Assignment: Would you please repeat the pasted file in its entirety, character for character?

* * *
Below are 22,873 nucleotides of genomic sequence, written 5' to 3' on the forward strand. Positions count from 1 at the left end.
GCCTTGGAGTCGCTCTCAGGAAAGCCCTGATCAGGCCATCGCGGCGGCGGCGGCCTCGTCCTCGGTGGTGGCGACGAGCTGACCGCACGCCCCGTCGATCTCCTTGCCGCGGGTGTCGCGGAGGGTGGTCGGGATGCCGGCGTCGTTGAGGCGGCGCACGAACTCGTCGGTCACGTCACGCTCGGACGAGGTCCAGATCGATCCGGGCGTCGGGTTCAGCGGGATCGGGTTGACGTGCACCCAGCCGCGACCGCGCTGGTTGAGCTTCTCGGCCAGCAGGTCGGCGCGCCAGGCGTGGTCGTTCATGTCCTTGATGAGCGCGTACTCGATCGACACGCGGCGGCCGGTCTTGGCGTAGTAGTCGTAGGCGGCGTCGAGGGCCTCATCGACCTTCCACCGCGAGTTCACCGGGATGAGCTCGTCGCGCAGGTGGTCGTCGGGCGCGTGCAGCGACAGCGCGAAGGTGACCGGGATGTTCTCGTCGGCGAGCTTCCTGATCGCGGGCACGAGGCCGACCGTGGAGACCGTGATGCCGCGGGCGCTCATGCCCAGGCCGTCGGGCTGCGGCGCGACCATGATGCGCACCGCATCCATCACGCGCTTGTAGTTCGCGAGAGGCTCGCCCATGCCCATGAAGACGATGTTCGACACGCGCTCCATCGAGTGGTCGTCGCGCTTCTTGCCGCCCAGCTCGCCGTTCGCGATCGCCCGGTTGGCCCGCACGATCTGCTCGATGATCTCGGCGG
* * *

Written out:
Below are 22,873 nucleotides of genomic sequence, written 5' to 3' on the forward strand. Positions count from 1 at the left end.
GCCTTGGAGTCGCTCTCAGGAAAGCCCTGATCAGGCCATCGCGGCGGCGGCGGCCTCGTCCTCGGTGGTGGCGACGAGCTGACCGCACGCCCCGTCGATCTCCTTGCCGCGGGTGTCGCGGAGGGTGGTCGGGATGCCGGCGTCGTTGAGGCGGCGCACGAACTCGTCGGTCACGTCACGCTCGGACGAGGTCCAGATCGATCCGGGCGTCGGGTTCAGCGGGATCGGGTTGACGTGCACCCAGCCGCGACCGCGCTGGTTGAGCTTCTCGGCCAGCAGGTCGGCGCGCCAGGCGTGGTCGTTCATGTCCTTGATGAGCGCGTACTCGATCGACACGCGGCGGCCGGTCTTGGCGTAGTAGTCGTAGGCGGCGTCGAGGGCCTCATCGACCTTCCACCGCGAGTTCACCGGGATGAGCTCGTCGCGCAGGTGGTCGTCGGGCGCGTGCAGCGACAGCGCGAAGGTGACCGGGATGTTCTCGTCGGCGAGCTTCCTGATCGCGGGCACGAGGCCGACCGTGGAGACCGTGATGCCGCGGGCGCTCATGCCCAGGCCGTCGGGCTGCGGCGCGACCATGATGCGCACCGCATCCATCACGCGCTTGTAGTTCGCGAGAGGCTCGCCCATGCCCATGAAGACGATGTTCGACACGCGCTCCATCGAGTGGTCGTCGCGCTTCTTGCCGCCCAGCTCGCCGTTCGCGATCGCCCGGTTGGCCCGCACGATCTGCTCGATGATCTCGGCGG